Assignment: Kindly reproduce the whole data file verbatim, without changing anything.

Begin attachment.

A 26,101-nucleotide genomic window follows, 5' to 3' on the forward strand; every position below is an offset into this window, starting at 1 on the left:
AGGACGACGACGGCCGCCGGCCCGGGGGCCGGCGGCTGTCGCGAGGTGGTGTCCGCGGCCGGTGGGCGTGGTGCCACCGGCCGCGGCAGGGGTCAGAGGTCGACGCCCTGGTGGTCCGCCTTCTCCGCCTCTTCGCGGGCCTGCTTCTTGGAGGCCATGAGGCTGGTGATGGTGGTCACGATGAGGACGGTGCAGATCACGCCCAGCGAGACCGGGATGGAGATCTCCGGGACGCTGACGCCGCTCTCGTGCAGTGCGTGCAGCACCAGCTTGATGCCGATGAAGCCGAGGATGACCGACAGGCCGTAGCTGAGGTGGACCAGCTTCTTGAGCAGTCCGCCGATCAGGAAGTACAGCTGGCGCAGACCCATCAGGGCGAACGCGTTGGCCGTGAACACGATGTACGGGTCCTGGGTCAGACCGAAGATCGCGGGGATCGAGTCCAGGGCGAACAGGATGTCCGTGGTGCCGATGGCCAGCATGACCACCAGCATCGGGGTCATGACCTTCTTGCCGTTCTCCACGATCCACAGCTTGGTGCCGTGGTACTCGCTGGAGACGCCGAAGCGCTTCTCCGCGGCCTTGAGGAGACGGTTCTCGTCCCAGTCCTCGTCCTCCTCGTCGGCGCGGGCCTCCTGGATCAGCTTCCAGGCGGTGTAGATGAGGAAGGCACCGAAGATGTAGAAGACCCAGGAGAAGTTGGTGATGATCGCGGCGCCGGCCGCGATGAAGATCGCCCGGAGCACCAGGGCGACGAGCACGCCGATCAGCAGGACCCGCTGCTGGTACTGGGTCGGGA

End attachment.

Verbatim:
A 26,101-nucleotide genomic window follows, 5' to 3' on the forward strand; every position below is an offset into this window, starting at 1 on the left:
AGGACGACGACGGCCGCCGGCCCGGGGGCCGGCGGCTGTCGCGAGGTGGTGTCCGCGGCCGGTGGGCGTGGTGCCACCGGCCGCGGCAGGGGTCAGAGGTCGACGCCCTGGTGGTCCGCCTTCTCCGCCTCTTCGCGGGCCTGCTTCTTGGAGGCCATGAGGCTGGTGATGGTGGTCACGATGAGGACGGTGCAGATCACGCCCAGCGAGACCGGGATGGAGATCTCCGGGACGCTGACGCCGCTCTCGTGCAGTGCGTGCAGCACCAGCTTGATGCCGATGAAGCCGAGGATGACCGACAGGCCGTAGCTGAGGTGGACCAGCTTCTTGAGCAGTCCGCCGATCAGGAAGTACAGCTGGCGCAGACCCATCAGGGCGAACGCGTTGGCCGTGAACACGATGTACGGGTCCTGGGTCAGACCGAAGATCGCGGGGATCGAGTCCAGGGCGAACAGGATGTCCGTGGTGCCGATGGCCAGCATGACCACCAGCATCGGGGTCATGACCTTCTTGCCGTTCTCCACGATCCACAGCTTGGTGCCGTGGTACTCGCTGGAGACGCCGAAGCGCTTCTCCGCGGCCTTGAGGAGACGGTTCTCGTCCCAGTCCTCGTCCTCCTCGTCGGCGCGGGCCTCCTGGATCAGCTTCCAGGCGGTGTAGATGAGGAAGGCACCGAAGATGTAGAAGACCCAGGAGAAGTTGGTGATGATCGCGGCGCCGGCCGCGATGAAGATCGCCCGGAGCACCAGGGCGACGAGCACGCCGATCAGCAGGACCCGCTGCTGGTACTGGGTCGGGA